The Great Smoky Mountains National Park is known for its great diversity of species, including 65 species of mammals. The raccoon, known as the “masked bandit” is an intelligent, mostly nocturnal mammal. Fully grown, raccoons weigh from 8-14 pounds, and live up to 7 years old. They feed on many aquatic species such as frogs or crayfish, and the nests of both birds and turtles. In the fall, acorns are the food of choice, helping build up their fat stores for the winter. Raccoons can be found from Canada to Central America and have an average home range of 200-500 acres, mostly along stream courses. You can help raccoons stay wild by keeping your trash put away, as they are frequent visitors to camprounds, such as Elkmont, or Cades Cove in the Great Smoky Mountains National Park, or Up the Creek RV Camp in Pigeon Forge, Tennessee.

Every year in late May or early June, thousands of visitors gather near the Elkmont Campground located in the Great Smoky Mountains National Park, to witness the naturally occurring phenomenon of “Photinus carolinas,” a firefly species known for flashing synchronously. There are 19 species of fireflies that live in Great Smoky Mountains National Park, but Photinus carolinas is the only species in America whose individuals can synchronize their flashing light patterns.

Fireflies (also called lightning bugs) are beetles. Their light patterns are part of their mating display. Each species of firefly has a characteristic flash pattern that helps its male and female individuals recognize each other. Most species produce a greenish-yellow light. The males fly and flash and the usually stationary females respond with a flash.
It is not understood why the fireflies flash synchronously. The fireflies do not always flash in unison, and instead flash in waves across hillsides, and at other times will flash randomly. Synchrony occurs in short bursts that end with abrupt periods of darkness.

The firefly shuttle operating dates are June 2-9, 2015. Advance reservations of parking passes have sold out, however, 85 parking passes will be available for each day of the event. These 85 passes will go on sale online at 10:00 a.m. the day before the event. Passes can be purchased online at or by calling (877) 444-6777. During the program operating dates, a parking pass is required for evening access tp the Sugarlands Visitor Center parking lot and the firefly shuttle to the Elkmont viewing Area.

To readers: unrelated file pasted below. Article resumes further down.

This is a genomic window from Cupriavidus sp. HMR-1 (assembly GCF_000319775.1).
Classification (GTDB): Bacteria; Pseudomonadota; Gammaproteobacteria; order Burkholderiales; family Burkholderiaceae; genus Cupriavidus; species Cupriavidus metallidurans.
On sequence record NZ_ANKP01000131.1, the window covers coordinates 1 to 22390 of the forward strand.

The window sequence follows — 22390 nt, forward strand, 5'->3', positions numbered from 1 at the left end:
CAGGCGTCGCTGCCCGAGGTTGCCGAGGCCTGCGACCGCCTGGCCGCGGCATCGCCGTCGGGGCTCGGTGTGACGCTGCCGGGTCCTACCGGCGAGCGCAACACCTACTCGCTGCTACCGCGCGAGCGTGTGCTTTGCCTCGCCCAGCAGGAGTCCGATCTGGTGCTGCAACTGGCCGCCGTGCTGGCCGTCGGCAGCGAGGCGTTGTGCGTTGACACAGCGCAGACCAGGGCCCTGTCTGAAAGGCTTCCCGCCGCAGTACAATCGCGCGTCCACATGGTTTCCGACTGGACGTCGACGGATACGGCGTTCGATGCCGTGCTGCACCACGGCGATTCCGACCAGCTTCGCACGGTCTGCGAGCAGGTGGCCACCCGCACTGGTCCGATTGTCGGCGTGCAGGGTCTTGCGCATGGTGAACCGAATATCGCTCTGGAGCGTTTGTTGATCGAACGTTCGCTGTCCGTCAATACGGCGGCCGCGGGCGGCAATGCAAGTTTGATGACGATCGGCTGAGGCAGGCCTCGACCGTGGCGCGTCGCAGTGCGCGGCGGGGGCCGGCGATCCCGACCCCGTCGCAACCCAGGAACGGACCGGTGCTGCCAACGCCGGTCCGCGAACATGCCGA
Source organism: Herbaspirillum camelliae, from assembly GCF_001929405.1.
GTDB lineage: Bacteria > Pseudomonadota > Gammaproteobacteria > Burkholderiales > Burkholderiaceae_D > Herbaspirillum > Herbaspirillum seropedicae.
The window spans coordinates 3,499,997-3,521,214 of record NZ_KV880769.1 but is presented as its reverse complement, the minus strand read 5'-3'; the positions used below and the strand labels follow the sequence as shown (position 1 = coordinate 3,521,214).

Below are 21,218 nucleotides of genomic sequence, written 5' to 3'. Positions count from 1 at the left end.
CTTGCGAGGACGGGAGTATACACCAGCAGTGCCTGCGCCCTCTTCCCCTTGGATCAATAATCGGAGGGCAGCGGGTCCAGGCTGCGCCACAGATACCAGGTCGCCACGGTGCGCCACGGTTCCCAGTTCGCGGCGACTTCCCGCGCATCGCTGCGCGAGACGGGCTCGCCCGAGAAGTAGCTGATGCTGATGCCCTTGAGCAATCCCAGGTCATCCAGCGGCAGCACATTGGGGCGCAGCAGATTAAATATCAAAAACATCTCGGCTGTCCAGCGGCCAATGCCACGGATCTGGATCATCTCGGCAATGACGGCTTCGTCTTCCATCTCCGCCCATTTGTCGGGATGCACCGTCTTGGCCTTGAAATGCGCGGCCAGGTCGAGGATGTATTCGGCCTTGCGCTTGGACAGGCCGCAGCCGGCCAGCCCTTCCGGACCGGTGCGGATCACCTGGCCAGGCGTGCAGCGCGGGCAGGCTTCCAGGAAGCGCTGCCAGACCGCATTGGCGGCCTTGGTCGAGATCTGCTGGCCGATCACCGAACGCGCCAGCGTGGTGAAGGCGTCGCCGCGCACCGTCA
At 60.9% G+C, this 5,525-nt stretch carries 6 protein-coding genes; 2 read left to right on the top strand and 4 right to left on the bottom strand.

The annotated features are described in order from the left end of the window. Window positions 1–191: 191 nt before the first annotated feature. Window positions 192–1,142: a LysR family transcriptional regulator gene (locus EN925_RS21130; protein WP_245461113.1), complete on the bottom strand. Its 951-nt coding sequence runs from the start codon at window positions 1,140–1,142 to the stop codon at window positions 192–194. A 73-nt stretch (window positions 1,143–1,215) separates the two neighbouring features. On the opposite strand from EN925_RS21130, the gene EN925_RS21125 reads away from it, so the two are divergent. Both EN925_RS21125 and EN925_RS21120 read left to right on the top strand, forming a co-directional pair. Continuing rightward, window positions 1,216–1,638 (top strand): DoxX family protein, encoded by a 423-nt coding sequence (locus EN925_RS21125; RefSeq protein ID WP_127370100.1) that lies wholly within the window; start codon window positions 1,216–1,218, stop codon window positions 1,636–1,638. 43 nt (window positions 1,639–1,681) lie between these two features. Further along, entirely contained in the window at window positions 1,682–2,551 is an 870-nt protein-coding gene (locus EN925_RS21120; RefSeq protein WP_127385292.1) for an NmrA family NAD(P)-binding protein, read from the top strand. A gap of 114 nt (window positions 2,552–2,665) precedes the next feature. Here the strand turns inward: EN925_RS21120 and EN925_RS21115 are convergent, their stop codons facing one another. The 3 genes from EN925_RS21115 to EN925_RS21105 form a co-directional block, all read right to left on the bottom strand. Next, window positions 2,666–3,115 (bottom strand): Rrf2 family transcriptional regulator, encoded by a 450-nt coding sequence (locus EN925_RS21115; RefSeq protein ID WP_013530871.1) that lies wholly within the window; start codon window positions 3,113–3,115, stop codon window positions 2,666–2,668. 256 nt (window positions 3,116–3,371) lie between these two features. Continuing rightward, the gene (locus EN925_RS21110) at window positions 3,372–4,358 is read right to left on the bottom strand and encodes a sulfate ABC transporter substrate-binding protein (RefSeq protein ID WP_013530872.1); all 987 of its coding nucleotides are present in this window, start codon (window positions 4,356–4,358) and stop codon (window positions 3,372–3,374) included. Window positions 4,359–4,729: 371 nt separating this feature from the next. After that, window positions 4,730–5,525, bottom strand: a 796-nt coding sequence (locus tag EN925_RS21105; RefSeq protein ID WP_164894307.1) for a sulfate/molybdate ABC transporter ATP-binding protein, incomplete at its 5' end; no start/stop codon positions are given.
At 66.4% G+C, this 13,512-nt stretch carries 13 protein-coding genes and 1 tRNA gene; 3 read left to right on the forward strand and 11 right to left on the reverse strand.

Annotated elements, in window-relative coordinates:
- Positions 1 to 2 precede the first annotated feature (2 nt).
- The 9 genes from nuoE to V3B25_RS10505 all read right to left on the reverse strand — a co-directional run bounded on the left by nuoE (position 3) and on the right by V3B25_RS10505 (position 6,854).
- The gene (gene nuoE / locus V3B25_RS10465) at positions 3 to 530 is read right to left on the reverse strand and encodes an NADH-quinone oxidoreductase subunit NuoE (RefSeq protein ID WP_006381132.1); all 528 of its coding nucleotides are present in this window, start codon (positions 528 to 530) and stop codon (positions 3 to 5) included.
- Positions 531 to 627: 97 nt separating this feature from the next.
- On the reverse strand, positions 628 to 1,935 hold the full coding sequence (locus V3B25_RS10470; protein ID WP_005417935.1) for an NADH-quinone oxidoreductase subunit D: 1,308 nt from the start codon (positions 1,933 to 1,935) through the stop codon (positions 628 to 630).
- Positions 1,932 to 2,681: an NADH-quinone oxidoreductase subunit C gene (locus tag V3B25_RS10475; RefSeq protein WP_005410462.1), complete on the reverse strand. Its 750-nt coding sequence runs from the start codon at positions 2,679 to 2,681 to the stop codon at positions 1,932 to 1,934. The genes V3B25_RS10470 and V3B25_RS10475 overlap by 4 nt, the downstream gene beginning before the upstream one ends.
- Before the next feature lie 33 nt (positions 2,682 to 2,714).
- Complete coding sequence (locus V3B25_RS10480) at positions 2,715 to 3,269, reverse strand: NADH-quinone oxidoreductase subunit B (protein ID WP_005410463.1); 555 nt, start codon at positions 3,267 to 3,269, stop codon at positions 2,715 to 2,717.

Elkmont is not the only place to view synchronous fireflies. On many occasions, synchronous fireflies have made an appearance at Up the Creek RV Camp in Pigeon Forge, TN.

The White-breasted Nuthatch is commonly observed at Up the Creek RV Camp. Readily attracted to bird feeders, it spends much of its time laboriously carrying seeds away to hide them in crevices. It gets its name from its habit of jamming large nuts and acorns into tree bark, then whacking them with its sharp bill to “hatch” out the seed from the inside. White-breasted Nuthatches are agile birds that creep along trunks and large branches, often turning sideways and upside down on vertical surfaces as they forage.

White-breasted Nuthatches are loud, and often their persistent nasal calls will lead you right to them. The largest nuthatch, it has a large head and almost no neck, with a very short tail and a long, narrow bill that is straight or slightly upturned.

White-breasted Nuthatches are blue-gray on the back, with a white face and underparts. The black or gray cap and neck frame the face. The lower belly and under the tail are often chestnut. You can identify the White-breasted Nuthatch and many other native birds while camping in Pigeon Forge at Up the Creek RV Camp.

May 9-13, 2017, is Wilderness Wildlife Week in Pigeon Forge, Tennessee. Last year, the International Festivals & Events Association awarded Wilderness Wildlife Week as the “Best International Event of 2016”. Most events including demonstrations, classes, storytelling, and a photography contest will take place at the Leconte Center in Pigeon Forge. Outdoor Excursions are also part of the event, including guided walks to Charlies Bunion, Walker Sisters’ Cabin, Mount LeConte, Grotto Falls, Goshen Prong, and Porters Creek, and historic bus tours of Pigeon Forge, Sevierville, Pittman Center and Cosby. Whitewater rafting, tubing and birding safaris are also on the schedule.

From the beginning, Wilderness Wildlife Week was intended to be an event, “committed to the education and enjoyment of the public as to the wonders of the Great Smoky Mountains National Park.” With the creation of an enjoyable and enriching series of walks, talks, workshops, and informative exhibits, participants are encouraged to experience the abundant opportunities available in our beautifully diverse area. Wilderness Wildlife Week has since expanded into a celebration of wildlife throughout this country in “an attempt to illustrate how all things are truly connected.”

For more information, including a schedule of events for Wilderness Wildlife Week visit

Up the Creek RV Camp has campsite openings for this event. Call 865-453-8474 to reserve your campsite in the Smokies!